In Washington, almost every report is late. The exception is Social Security. They have their numbers for September posted as of today. The folks in D.C. run their clocks on a fiscal year that ends in September. The following are the results and YoY comparisons for fiscal 2010 and 2011 for Social Security (SS).
Both the top line revenue and benefit expenses rose over the year. It’s not surprising to see that the pace of payouts is continuing to outstrip the rate of revenue growth.
It should be noted that the $24.3b of increased payments is not a result of a COLA (inflation) adjustment. There has been no inflation adjusted increases in the past two years for SS. The higher 2011 payout is exclusively the result of more retiring workers becoming eligible for benefits. The number of new beneficiaries is now growing by 10,000 a day, 7 days a week. That number is going up in fiscal 2012. It will go up every year for the next 14 (The boomers are coming on fast and steady).
I believe that there will be a COLA adjustment for 2012. I estimate ~2%. The inflation adjustment and the aging population will result in an increase in benefit payments next year of ~$40 billion (5.7%). With revenues rising much less than that, the red ink at SS is going to rise next year and for as far as I can see into the future.
What matters (to me) is cash flow. On the critical measure of FICA tax revenues minus Benefits the number comes up negative. For 2011 it will be $57.9 B in deficit. That compares to the red ink a year before that was (only) $47.2B.
The other Cash components that I am estimating for fiscal 2011 include:
- Tax on Benefits = +$23b
- RR retirement = -$5b
- Overhead = -$7b
The sum of all the cash components brings the annual number to -$46.9b versus 2010’s -$36.2. Clearly, things are continuing to head the wrong way at the SSTF
Interest Income is a component of the picture that is not paid in cash. It is paid in script. I expect this number to be $114b. When the "paper" is included in the calculation it will look as if (and be reported as such) that there is a net surplus of $67.1b. I think this is deceiving. The Headline will read “Surplus”, but the reality is that SS is just a drain on us today. It is just a larger promise that has to be kept tomorrow.
For those who “Cheer” a surplus that includes phony interest I point out that in 2006/2007 the surplus was $190b and in 2008 (just 3 years ago) it was $180b. 2011 shows a significant slowdown. The Surplus will have fallen by 2/3rds from that recorded in 2007 (before TSHTF). In a matter of a few short years (and way ahead of the current forecasts) there will be no surplus at all. Not even one made out of confetti.
There are significant adjustments that have been made to the 2010/11 numbers. These represent re-statements of prior years estimates. The adjustment amount in 2010 came to a -$26b. So far in 2011 only $14bn has been recorded. Of the $13.6b of improved tax receipts in 2011, approximately $9b comes from changes in YoY adjustments. In other words, the apples to apples comparison of revenues is only +$4.0b (0.6%).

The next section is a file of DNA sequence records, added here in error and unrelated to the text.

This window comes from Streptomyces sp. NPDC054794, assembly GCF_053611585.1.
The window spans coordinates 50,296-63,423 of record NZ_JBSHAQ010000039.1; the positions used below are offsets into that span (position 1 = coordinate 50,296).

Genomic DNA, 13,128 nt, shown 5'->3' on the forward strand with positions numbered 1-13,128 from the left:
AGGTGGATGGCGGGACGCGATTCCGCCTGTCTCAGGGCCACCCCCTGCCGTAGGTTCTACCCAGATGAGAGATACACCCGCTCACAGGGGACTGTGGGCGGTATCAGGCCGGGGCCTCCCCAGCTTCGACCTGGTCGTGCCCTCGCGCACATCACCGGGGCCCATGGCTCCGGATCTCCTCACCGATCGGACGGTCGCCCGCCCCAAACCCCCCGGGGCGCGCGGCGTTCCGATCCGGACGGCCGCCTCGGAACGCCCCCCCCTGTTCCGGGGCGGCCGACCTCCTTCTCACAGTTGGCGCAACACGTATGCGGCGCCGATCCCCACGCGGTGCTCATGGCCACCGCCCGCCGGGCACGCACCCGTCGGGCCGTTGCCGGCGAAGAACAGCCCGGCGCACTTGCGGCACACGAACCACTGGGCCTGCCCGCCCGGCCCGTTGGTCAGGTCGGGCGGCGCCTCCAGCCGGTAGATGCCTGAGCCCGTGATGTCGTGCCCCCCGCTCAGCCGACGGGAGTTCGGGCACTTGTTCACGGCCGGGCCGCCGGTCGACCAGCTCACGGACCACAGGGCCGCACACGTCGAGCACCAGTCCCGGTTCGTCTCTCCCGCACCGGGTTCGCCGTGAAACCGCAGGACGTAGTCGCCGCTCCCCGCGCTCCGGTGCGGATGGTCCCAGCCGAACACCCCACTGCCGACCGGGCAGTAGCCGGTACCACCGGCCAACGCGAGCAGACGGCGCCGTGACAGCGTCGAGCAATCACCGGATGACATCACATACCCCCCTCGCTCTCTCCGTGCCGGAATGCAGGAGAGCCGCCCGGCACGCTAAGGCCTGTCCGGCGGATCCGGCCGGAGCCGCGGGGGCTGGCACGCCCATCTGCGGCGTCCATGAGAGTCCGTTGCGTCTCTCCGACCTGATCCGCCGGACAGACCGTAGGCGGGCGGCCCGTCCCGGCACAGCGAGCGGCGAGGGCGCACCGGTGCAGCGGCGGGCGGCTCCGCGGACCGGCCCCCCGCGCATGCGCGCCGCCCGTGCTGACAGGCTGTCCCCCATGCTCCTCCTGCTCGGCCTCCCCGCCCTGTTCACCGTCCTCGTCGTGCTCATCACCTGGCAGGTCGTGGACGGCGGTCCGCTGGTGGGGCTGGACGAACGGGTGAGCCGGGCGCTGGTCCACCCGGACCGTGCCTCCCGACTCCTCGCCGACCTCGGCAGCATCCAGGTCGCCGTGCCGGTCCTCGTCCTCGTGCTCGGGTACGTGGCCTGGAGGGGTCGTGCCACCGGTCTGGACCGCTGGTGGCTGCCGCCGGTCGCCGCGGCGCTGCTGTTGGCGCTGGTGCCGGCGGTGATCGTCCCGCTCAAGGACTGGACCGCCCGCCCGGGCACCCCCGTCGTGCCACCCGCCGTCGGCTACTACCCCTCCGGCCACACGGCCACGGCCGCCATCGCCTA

The annual adjustments to income cloud the results at SS. My conclusion is that on a straight comparison basis there is very little YoY change in revenues at SS. The implication is that there is little growth in total payrolls and there is little growth in wages. That’s not surprising at all. I expect that this will show up in the next few months of NFP numbers. I would, as a rule, take the “Under” on all those estimates.
There is one interesting thing to consider with SS. They have this paper surplus called a Trust Fund. That Trust Fund earns paper interest. Lots of it. At the end of the year that fund will total $2.65 trillion. It will have an investment average maturity of 7 years. The rate of interest paid to SS is currently 4.25%.
Now consider that the Treasury yields today for 7 years is a measly 1.58%. The difference of 2.67% comes to a whopping $70 billion a year in “excess” interest being paid to SS.
If one applied this same thinking to SS’s sisters, (the Military and Federal Workers Funds) it comes to ~$4T of principal that we are (over) paying interest on. The excess interest on the whole mess that is referred to as the “Federal Pension Obligations” comes to a very important $100+ billion. Every Year!
I’m not sure what to make of this. Clearly society is providing a significant ON BUDGET subsidy to these programs (this alone is 7% of the deficit). At a time when everything else is getting ReFi-ed at lower rates (and savers are getting creamed on their holdings), there should be a discussion of the biggest ReFi of them all, the federal Trust Funds.
About The Author - Bruce Krasting had worked on Wall Street for 25 years--"For 25 years I woke up thinking, "What am I going to do today to make some money in the market". I don't do that any longer. But I miss it." Nowadays, Bruce blogs about his take on financial events at Bruce Krasting. (EconMatters author archive here.)
The views and opinions expressed herein are the author's own, and do not necessarily reflect those of EconMatters.
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